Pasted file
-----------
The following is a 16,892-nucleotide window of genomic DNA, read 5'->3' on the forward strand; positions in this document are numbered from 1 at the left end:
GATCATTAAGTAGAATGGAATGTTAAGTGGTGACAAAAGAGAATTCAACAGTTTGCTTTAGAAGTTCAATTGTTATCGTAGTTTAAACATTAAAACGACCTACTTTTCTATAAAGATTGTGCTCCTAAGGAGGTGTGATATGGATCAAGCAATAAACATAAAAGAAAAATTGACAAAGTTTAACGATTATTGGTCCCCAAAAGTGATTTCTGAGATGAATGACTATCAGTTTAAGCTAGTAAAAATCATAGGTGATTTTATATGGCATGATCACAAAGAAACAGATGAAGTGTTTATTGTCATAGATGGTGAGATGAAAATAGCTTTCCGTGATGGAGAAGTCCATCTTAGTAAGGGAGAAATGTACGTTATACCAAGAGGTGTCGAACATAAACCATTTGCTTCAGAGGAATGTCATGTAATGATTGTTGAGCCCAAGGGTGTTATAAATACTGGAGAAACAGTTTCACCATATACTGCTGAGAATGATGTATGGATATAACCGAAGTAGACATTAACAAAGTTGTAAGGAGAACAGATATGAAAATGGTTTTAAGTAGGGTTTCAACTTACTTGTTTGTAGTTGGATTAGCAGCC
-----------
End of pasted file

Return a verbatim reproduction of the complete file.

The following is a 16,892-nucleotide window of genomic DNA, read 5'->3' on the forward strand; positions in this document are numbered from 1 at the left end:
GATCATTAAGTAGAATGGAATGTTAAGTGGTGACAAAAGAGAATTCAACAGTTTGCTTTAGAAGTTCAATTGTTATCGTAGTTTAAACATTAAAACGACCTACTTTTCTATAAAGATTGTGCTCCTAAGGAGGTGTGATATGGATCAAGCAATAAACATAAAAGAAAAATTGACAAAGTTTAACGATTATTGGTCCCCAAAAGTGATTTCTGAGATGAATGACTATCAGTTTAAGCTAGTAAAAATCATAGGTGATTTTATATGGCATGATCACAAAGAAACAGATGAAGTGTTTATTGTCATAGATGGTGAGATGAAAATAGCTTTCCGTGATGGAGAAGTCCATCTTAGTAAGGGAGAAATGTACGTTATACCAAGAGGTGTCGAACATAAACCATTTGCTTCAGAGGAATGTCATGTAATGATTGTTGAGCCCAAGGGTGTTATAAATACTGGAGAAACAGTTTCACCATATACTGCTGAGAATGATGTATGGATATAACCGAAGTAGACATTAACAAAGTTGTAAGGAGAACAGATATGAAAATGGTTTTAAGTAGGGTTTCAACTTACTTGTTTGTAGTTGGATTAGCAGCC